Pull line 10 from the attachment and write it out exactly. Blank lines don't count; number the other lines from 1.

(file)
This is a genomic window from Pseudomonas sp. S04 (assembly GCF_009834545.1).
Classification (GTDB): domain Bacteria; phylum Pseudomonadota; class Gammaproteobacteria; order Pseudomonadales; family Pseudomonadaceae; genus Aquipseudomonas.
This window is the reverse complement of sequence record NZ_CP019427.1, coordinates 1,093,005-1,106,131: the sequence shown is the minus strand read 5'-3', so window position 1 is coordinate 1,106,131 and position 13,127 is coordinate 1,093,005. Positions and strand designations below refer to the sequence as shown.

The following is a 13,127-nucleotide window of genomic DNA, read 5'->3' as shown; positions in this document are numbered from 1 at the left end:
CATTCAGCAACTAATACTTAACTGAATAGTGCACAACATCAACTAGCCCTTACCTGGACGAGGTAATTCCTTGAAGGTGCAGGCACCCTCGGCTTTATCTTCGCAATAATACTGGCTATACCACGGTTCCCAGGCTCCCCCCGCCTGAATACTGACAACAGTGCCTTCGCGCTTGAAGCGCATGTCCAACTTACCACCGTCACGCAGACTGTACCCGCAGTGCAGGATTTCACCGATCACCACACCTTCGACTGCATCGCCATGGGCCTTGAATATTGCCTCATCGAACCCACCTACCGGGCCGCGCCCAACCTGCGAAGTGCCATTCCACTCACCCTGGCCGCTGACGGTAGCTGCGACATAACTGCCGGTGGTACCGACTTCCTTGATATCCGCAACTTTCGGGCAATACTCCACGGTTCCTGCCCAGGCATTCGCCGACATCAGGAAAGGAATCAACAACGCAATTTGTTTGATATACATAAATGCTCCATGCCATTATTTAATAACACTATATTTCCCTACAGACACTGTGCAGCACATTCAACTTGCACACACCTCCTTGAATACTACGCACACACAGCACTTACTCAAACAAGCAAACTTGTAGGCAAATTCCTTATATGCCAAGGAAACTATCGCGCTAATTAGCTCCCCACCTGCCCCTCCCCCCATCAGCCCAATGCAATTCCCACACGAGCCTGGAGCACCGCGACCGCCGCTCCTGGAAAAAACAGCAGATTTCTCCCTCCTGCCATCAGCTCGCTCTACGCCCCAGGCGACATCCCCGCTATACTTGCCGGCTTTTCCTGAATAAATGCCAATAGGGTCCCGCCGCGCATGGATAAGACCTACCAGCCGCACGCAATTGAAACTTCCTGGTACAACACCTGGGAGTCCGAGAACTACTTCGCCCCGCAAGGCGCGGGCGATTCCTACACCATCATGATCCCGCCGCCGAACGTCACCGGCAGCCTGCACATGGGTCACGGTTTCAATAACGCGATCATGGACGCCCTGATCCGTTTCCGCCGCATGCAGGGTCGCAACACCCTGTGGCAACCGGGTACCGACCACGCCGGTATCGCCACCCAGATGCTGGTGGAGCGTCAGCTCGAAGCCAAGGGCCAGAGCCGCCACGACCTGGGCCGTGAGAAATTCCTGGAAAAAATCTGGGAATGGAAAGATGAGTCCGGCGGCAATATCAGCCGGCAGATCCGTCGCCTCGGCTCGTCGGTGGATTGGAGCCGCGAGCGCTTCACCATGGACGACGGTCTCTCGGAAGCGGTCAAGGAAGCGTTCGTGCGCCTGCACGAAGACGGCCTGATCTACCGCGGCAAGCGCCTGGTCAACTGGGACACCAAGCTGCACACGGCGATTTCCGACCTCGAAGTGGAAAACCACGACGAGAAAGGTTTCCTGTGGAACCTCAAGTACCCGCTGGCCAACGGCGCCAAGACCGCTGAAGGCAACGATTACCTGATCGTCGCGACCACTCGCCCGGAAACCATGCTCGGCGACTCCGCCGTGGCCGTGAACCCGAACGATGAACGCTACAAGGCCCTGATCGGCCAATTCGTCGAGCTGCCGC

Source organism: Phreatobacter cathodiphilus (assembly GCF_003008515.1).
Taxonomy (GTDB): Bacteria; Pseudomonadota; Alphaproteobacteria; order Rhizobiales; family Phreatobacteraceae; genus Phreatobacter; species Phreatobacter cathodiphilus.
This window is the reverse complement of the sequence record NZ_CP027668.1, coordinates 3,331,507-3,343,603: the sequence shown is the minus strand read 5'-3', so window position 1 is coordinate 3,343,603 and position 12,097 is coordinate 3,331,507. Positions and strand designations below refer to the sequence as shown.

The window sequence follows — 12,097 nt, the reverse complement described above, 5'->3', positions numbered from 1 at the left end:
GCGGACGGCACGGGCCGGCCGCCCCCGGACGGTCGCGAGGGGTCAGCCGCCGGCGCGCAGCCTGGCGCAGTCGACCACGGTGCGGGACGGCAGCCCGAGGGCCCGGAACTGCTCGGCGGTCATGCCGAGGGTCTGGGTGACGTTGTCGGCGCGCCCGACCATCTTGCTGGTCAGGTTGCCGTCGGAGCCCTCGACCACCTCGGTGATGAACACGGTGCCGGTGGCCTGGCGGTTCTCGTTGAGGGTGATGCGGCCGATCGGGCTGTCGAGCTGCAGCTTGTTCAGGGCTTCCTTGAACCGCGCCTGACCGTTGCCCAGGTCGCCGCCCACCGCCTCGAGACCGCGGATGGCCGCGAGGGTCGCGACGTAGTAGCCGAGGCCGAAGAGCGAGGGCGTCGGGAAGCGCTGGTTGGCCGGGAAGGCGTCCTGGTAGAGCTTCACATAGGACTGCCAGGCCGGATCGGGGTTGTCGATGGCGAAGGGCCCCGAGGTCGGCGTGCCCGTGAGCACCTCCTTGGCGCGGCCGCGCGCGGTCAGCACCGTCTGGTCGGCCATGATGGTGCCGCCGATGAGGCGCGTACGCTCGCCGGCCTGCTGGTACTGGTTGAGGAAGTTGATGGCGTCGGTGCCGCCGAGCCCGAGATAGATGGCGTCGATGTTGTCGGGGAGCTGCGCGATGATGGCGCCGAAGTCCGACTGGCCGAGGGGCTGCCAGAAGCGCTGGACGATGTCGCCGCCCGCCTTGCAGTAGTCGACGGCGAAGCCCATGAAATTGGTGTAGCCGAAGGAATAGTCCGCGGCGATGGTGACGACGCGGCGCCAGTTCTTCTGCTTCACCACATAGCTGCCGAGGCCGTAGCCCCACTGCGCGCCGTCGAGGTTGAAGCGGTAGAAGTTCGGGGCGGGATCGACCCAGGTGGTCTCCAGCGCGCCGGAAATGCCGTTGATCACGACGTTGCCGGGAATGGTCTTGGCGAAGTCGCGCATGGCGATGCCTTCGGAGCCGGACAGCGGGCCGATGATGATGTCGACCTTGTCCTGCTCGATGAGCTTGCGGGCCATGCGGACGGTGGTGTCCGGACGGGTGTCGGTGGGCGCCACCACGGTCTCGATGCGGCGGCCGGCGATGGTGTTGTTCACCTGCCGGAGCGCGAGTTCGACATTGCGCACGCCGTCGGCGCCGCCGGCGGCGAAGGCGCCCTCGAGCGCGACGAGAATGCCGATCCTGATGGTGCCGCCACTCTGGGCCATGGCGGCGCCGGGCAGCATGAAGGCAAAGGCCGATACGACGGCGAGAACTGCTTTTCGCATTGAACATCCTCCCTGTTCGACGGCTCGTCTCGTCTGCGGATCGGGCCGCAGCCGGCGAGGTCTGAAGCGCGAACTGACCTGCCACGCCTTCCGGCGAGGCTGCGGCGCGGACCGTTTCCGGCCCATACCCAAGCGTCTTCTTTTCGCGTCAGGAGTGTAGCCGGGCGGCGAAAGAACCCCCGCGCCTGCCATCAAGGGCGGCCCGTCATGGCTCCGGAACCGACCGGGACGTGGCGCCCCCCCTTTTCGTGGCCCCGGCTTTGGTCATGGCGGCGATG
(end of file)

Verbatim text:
GCGGACGGCACGGGCCGGCCGCCCCCGGACGGTCGCGAGGGGTCAGCCGCCGGCGCGCAGCCTGGCGCAGTCGACCACGGTGCGGGACGGCAGCCCGAGGGCCCGGAACTGCTCGGCGGTCATGCCGAGGGTCTGGGTGACGTTGTCGGCGCGCCCGACCATCTTGCTGGTCAGGTTGCCGTCGGAGCCCTCGACCACCTCGGTGATGAACACGGTGCCGGTGGCCTGGCGGTTCTCGTTGAGGGTGATGCGGCCGATCGGGCTGTCGAGCTGCAGCTTGTTCAGGGCTTCCTTGAACCGCGCCTGACCGTTGCCCAGGTCGCCGCCCACCGCCTCGAGACCGCGGATGGCCGCGAGGGTCGCGACGTAGTAGCCGAGGCCGAAGAGCGAGGGCGTCGGGAAGCGCTGGTTGGCCGGGAAGGCGTCCTGGTAGAGCTTCACATAGGACTGCCAGGCCGGATCGGGGTTGTCGATGGCGAAGGGCCCCGAGGTCGGCGTGCCCGTGAGCACCTCCTTGGCGCGGCCGCGCGCGGTCAGCACCGTCTGGTCGGCCATGATGGTGCCGCCGATGAGGCGCGTACGCTCGCCGGCCTGCTGGTACTGGTTGAGGAAGTTGATGGCGTCGGTGCCGCCGAGCCCGAGATAGATGGCGTCGATGTTGTCGGGGAGCTGCGCGATGATGGCGCCGAAGTCCGACTGGCCGAGGGGCTGCCAGAAGCGCTGGACGATGTCGCCGCCCGCCTTGCAGTAGTCGACGGCGAAGCCCATGAAATTGGTGTAGCCGAAGGAATAGTCCGCGGCGATGGTGACGACGCGGCGCCAGTTCTTCTGCTTCACCACATAGCTGCCGAGGCCGTAGCCCCACTGCGCGCCGTCGAGGTTGAAGCGGTAGAAGTTCGGGGCGGGATCGACCCAGGTGGTCTCCAGCGCGCCGGAAATGCCGTTGATCACGACGTTGCCGGGAATGGTCTTGGCGAAGTCGCGCATGGCGATGCCTTCGGAGCCGGACAGCGGGCCGATGATGATGTCGACCTTGTCCTGCTCGATGAGCTTGCGGGCCATGCGGACGGTGGTGTCCGGACGGGTGTCGGTGGGCGCCACCACGGTCTCGATGCGGCGGCCGGCGATGGTGTTGTTCACCTGCCGGAGCGCGAGTTCGACATTGCGCACGCCGTCGGCGCCGCCGGCGGCGAAGGCGCCCTCGAGCGCGACGAGAATGCCGATCCTGATGGTGCCGCCACTCTGGGCCATGGCGGCGCCGGGCAGCATGAAGGCAAAGGCCGATACGACGGCGAGAACTGCTTTTCGCATTGAACATCCTCCCTGTTCGACGGCTCGTCTCGTCTGCGGATCGGGCCGCAGCCGGCGAGGTCTGAAGCGCGAACTGACCTGCCACGCCTTCCGGCGAGGCTGCGGCGCGGACCGTTTCCGGCCCATACCCAAGCGTCTTCTTTTCGCGTCAGGAGTGTAGCCGGGCGGCGAAAGAACCCCCGCGCCTGCCATCAAGGGCGGCCCGTCATGGCTCCGGAACCGACCGGGACGTGGCGCCCCCCCTTTTCGTGGCCCCGGCTTTGGTCATGGCGGCGATG